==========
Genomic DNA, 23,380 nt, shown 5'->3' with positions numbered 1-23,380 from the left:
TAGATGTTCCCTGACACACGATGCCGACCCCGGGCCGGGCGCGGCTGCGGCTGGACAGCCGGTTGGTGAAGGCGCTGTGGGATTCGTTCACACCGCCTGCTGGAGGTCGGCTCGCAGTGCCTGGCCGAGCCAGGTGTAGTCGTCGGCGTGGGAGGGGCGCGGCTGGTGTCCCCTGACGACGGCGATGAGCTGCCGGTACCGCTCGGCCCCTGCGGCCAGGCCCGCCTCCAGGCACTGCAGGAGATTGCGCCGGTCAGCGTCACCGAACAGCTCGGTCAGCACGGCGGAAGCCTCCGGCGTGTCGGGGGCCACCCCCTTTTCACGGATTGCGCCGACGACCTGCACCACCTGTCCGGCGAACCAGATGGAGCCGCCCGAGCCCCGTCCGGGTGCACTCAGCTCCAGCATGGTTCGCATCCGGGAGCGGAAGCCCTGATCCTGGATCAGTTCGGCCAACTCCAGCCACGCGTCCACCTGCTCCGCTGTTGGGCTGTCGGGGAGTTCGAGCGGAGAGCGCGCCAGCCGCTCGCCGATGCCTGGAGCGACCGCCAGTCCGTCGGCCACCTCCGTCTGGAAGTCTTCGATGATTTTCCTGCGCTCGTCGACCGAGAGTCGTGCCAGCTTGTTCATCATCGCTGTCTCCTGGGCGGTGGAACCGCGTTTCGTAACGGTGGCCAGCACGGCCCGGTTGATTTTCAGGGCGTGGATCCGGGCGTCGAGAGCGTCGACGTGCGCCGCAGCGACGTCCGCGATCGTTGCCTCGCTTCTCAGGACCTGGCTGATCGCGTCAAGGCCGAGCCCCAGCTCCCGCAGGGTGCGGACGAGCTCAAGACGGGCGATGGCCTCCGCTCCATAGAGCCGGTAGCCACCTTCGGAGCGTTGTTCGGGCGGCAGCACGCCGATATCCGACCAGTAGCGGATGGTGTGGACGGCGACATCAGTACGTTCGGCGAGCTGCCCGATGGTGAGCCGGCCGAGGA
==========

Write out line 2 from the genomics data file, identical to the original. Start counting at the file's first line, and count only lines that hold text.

TAGATGTTCCCTGACACACGATGCCGACCCCGGGCCGGGCGCGGCTGCGGCTGGACAGCCGGTTGGTGAAGGCGCTGTGGGATTCGTTCACACCGCCTGCTGGAGGTCGGCTCGCAGTGCCTGGCCGAGCCAGGTGTAGTCGTCGGCGTGGGAGGGGCGCGGCTGGTGTCCCCTGACGACGGCGATGAGCTGCCGGTACCGCTCGGCCCCTGCGGCCAGGCCCGCCTCCAGGCACTGCAGGAGATTGCGCCGGTCAGCGTCACCGAACAGCTCGGTCAGCACGGCGGAAGCCTCCGGCGTGTCGGGGGCCACCCCCTTTTCACGGATTGCGCCGACGACCTGCACCACCTGTCCGGCGAACCAGATGGAGCCGCCCGAGCCCCGTCCGGGTGCACTCAGCTCCAGCATGGTTCGCATCCGGGAGCGGAAGCCCTGATCCTGGATCAGTTCGGCCAACTCCAGCCACGCGTCCACCTGCTCCGCTGTTGGGCTGTCGGGGAGTTCGAGCGGAGAGCGCGCCAGCCGCTCGCCGATGCCTGGAGCGACCGCCAGTCCGTCGGCCACCTCCGTCTGGAAGTCTTCGATGATTTTCCTGCGCTCGTCGACCGAGAGTCGTGCCAGCTTGTTCATCATCGCTGTCTCCTGGGCGGTGGAACCGCGTTTCGTAACGGTGGCCAGCACGGCCCGGTTGATTTTCAGGGCGTGGATCCGGGCGTCGAGAGCGTCGACGTGCGCCGCAGCGACGTCCGCGATCGTTGCCTCGCTTCTCAGGACCTGGCTGATCGCGTCAAGGCCGAGCCCCAGCTCCCGCAGGGTGCGGACGAGCTCAAGACGGGCGATGGCCTCCGCTCCATAGAGCCGGTAGCCACCTTCGGAGCGTTGTTCGGGCGGCAGCACGCCGATATCCGACCAGTAGCGGATGGTGTGGACGGCGACATCAGTACGTTCGGCGAGCTGCCCGATGGTGAGCCGGCCGAGGA